No one will need an introduction to what Pokémon Go is. Even me. I’m not at all into Pokémon or any other games and cartoons from the time of my childhood, simply as it’s just not my cup of tea, but I still have a very good idea of what it is, and where it is going. But I am into great marketing hooks. And Pokémon Go, as well as being a nostalgic childhood throwback for some, is a huge marketing hook.
The game released earlier this year by Niantic, the Google start-up has already reportedly cashed in over $14 million in profit, topped the charts of both the IOS App Store and Google Play Store, as well as having a DAU (Daily Active Users) figure which puts Snapchat, Spotify and Instagram to shame. It has been an absolute hit. Even with not wanting to spend a single second on it, I can see why.
Seeing it from the outside, as a non-player, helps me realise that it’s not a game, as much as it is the ideal marketing ‘hook’ for the specific target audience. Disguised in the childhood throwback nostalgia for many out there, is one of the greatest reasons for local businesses to take advantage of this. Within days of it being released, we’ve all heard of cases of random house’s being chosen as ‘gyms’, where tons of Pokémon Go players would inevitably turn up to train their virtual possessions. There was one very popular case of a man in the US, who happened to live in what used to be a church many years ago, still recognised to the Pokémon Go map as a ‘tourist attraction’ or a ‘popular location’. Naturally, the guy wasn’t impressed at what the app has done to the privacy of his home, or at least the view from the window. At the time (2 weeks ago) this was a funny story, until shop keepers and bar/restaurant owners, that are up to date with their marketing potential, caught up to the fact that they could use this as a major advantage, especially in a bigger city.
Restaurant and shop keepers that are lucky enough to have a gym or Pokéstop right on their place of business are making the most of this to pull members of certain Pokémon teams into their tills. This is taking marketing opportunities at its best. A lot of places have already reported discounts and offers for specific teams, or generally Pokémon players in the area. These are often offers along the lines of ‘10% of if you’re on team (whatever)’ or ‘free Wi-Fi for Pokémon players if you buy a drink.’ Believe it or not, it works, seeing as the average user spends 50 minutes on the app a day, which is definitely enough for breakfast, lunch or dinner.
Another method, which is currently being practiced in the US only, but I assume will soon make its way over to Europe, is the equivalent of using social influencers to pull customers into your place of business. For those who are not aware, ‘social influencers’ are regular people, often with a lot of followers on Instagram or Twitter, who are paid by brands and businesses to post a ‘recommendation’ of their product directly to their feed. You will often see a post of a 1k + follower Instagram account revolving around a post-workout selfie, with a bottle of ‘branded energy drink’ and a caption which will recommend the drink to the followers. The brand gets a free shout-out to the correct target market, and the influencer gets paid based on how many potential clients they can reach. This is exactly the model which is starting to circulate around the states. Local restaurant owners are paying Pokémon players to drop ‘lures’ right outside their place of business. A lure is an exact location that any player can set on a Pokéstop, in order to ‘lure’ other players to go to it, so that they can play the game together. This also spawns a higher chance of catching more Pokémon, which is why a lot of users are persuaded to the spot every time one appears near their area. Do you see why this is genius yet? How handy, that a lure is placed right outside an affordable burger place in the middle of the New York suburbs on a Saturday lunchtime. Marketing at its best.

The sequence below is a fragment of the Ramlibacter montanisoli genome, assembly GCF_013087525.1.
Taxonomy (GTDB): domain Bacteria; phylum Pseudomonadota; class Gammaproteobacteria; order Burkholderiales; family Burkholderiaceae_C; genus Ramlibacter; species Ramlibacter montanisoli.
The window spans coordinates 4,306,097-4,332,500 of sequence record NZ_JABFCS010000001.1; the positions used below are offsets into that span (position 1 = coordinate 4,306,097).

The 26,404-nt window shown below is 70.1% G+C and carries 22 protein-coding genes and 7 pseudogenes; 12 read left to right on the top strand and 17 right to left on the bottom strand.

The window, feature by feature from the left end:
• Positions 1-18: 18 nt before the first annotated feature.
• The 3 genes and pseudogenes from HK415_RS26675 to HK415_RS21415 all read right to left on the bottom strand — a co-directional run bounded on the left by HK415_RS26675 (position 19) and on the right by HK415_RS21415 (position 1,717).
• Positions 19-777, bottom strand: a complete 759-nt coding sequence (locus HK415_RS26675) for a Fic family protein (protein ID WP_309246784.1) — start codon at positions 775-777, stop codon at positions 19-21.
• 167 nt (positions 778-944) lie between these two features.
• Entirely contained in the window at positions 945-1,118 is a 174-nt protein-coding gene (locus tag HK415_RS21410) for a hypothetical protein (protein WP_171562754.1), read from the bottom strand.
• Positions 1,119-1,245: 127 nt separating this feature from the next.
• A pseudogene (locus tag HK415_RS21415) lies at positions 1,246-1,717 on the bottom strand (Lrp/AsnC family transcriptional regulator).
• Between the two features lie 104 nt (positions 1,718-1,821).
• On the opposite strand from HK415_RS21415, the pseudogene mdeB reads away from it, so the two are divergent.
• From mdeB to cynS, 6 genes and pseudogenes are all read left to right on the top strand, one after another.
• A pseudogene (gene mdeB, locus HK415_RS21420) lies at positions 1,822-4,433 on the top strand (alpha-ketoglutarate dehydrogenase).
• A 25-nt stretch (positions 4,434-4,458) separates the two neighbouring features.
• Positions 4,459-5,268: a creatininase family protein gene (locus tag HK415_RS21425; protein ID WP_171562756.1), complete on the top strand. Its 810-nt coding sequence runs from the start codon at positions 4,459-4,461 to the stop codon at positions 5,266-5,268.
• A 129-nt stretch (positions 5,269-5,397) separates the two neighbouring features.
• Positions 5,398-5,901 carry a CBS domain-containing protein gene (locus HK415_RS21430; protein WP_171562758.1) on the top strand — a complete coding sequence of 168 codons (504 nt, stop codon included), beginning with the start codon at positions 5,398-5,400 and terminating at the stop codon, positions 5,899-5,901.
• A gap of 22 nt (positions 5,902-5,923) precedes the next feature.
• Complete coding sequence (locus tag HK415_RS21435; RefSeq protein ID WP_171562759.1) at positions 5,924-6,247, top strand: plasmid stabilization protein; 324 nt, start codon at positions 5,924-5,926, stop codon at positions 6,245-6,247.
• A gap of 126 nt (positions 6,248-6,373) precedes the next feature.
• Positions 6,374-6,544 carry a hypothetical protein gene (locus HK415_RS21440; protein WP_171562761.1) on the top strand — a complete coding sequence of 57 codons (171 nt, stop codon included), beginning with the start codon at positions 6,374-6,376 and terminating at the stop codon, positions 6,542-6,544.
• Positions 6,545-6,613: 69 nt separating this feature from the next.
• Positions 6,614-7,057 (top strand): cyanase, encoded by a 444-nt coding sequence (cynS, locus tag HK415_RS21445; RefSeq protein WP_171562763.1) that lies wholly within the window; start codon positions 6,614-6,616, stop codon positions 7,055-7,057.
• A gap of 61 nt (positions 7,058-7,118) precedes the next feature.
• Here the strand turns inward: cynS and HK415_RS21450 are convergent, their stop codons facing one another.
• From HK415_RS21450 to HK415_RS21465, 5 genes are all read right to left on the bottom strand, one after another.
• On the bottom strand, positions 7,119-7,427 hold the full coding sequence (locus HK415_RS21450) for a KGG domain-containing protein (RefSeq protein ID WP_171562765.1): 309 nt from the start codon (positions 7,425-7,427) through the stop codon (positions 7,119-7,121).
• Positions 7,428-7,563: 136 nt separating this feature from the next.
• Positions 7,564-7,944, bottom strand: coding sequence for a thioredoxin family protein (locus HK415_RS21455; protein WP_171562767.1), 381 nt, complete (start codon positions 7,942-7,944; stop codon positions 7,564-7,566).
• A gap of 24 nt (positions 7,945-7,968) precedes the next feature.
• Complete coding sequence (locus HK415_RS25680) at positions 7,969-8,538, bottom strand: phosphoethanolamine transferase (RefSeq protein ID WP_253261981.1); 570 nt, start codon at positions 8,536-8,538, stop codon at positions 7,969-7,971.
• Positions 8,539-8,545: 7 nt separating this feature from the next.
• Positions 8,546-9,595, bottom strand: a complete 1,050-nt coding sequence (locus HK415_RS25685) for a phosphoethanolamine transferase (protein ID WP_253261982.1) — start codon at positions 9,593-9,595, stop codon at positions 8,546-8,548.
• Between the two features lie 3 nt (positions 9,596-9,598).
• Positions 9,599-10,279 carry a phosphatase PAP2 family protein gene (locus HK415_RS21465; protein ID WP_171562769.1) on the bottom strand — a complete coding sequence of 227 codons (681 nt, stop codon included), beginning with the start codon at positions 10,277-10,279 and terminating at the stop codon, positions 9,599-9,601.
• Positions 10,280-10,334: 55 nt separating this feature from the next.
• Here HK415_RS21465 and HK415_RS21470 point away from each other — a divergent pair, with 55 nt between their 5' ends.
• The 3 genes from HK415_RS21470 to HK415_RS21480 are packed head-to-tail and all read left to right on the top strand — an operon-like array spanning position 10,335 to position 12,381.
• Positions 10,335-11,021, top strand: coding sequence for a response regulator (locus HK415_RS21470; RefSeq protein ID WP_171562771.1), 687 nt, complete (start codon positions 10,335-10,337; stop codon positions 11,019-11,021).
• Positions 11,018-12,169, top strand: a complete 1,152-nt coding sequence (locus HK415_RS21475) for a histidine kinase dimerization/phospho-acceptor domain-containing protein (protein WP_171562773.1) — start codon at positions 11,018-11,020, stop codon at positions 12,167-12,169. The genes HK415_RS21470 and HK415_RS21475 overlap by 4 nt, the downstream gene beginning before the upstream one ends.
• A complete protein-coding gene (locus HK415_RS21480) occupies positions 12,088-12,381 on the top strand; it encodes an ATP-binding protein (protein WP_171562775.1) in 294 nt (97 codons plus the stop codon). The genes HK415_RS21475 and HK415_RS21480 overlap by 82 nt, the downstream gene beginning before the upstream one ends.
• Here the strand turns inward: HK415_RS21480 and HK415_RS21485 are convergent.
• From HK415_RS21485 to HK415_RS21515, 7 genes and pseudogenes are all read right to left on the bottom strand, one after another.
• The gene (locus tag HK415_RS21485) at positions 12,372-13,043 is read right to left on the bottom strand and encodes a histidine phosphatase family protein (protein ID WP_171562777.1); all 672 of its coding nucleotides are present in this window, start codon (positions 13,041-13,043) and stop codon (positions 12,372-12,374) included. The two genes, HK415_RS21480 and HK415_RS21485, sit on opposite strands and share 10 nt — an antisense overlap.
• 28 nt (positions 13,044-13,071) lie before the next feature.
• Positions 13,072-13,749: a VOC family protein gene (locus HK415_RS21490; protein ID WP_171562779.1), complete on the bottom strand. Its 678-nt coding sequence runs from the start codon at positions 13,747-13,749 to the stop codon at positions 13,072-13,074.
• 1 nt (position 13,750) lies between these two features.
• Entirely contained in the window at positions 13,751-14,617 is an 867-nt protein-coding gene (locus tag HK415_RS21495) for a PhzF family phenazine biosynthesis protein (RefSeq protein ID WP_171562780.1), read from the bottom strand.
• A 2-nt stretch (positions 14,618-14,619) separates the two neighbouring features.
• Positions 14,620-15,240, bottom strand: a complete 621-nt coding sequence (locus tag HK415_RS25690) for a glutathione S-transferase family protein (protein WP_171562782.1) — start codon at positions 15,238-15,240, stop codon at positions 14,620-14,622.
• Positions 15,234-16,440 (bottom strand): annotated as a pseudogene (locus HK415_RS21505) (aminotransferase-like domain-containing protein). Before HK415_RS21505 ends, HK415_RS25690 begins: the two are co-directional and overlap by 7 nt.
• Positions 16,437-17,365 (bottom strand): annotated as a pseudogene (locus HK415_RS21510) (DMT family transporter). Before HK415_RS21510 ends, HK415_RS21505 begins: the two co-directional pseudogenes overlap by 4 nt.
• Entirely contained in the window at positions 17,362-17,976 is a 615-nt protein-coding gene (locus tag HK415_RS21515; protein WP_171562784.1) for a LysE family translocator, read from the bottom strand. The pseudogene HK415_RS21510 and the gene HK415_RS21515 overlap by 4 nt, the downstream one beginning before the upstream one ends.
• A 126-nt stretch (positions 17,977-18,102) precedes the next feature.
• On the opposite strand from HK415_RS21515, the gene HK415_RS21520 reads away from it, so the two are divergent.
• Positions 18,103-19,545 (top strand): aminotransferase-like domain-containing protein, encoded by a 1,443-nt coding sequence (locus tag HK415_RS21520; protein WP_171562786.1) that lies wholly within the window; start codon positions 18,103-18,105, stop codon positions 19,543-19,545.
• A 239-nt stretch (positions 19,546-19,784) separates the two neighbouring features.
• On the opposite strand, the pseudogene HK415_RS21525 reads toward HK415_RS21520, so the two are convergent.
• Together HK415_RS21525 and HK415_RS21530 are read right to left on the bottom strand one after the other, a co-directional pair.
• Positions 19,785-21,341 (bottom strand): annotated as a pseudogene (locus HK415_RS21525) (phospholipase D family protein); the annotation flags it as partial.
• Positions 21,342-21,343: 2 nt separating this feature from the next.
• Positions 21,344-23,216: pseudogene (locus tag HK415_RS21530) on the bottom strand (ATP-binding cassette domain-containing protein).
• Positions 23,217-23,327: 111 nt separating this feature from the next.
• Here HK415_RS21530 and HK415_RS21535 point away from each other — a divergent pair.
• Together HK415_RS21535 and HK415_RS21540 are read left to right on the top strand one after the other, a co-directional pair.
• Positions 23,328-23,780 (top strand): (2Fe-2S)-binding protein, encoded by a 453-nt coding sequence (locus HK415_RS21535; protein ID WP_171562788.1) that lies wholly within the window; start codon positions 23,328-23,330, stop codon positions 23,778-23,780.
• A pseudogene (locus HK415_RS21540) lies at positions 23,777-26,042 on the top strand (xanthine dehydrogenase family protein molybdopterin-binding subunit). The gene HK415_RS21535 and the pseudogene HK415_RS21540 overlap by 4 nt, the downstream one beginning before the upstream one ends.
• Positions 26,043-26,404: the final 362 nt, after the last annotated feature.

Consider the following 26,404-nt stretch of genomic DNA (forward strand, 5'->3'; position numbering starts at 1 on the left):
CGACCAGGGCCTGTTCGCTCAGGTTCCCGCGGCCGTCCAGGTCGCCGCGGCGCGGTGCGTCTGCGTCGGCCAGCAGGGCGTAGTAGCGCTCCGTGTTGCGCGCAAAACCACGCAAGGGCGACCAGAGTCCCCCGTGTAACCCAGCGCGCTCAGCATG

Having said all this, Pokémon lures do have their disadvantages, which I presume Niantic will be putting their foot down on soon. Some less noble players have been found to be setting lures in the likes of unpopulated areas or dark alleyways, again to ‘lure’ legit players into the area, for the sole purpose to mug them and steal everything they have on them, including their innocence. In a way, I admire their entrepreneurship, although the very idea is sick, twisted and they should be banned and dealt with appropriately as thieves.
To conclude, Pokémon Go has given us all an insight into how much, let’s face it, a game spawned from a children’s franchise, can do for local businesses and brands in terms of marketing. It goes to show that what you as a brand care about, means nothing, compared to what your customers care about. ‘Get with the times’ has never been more appropriate.
By Denis Brzozowski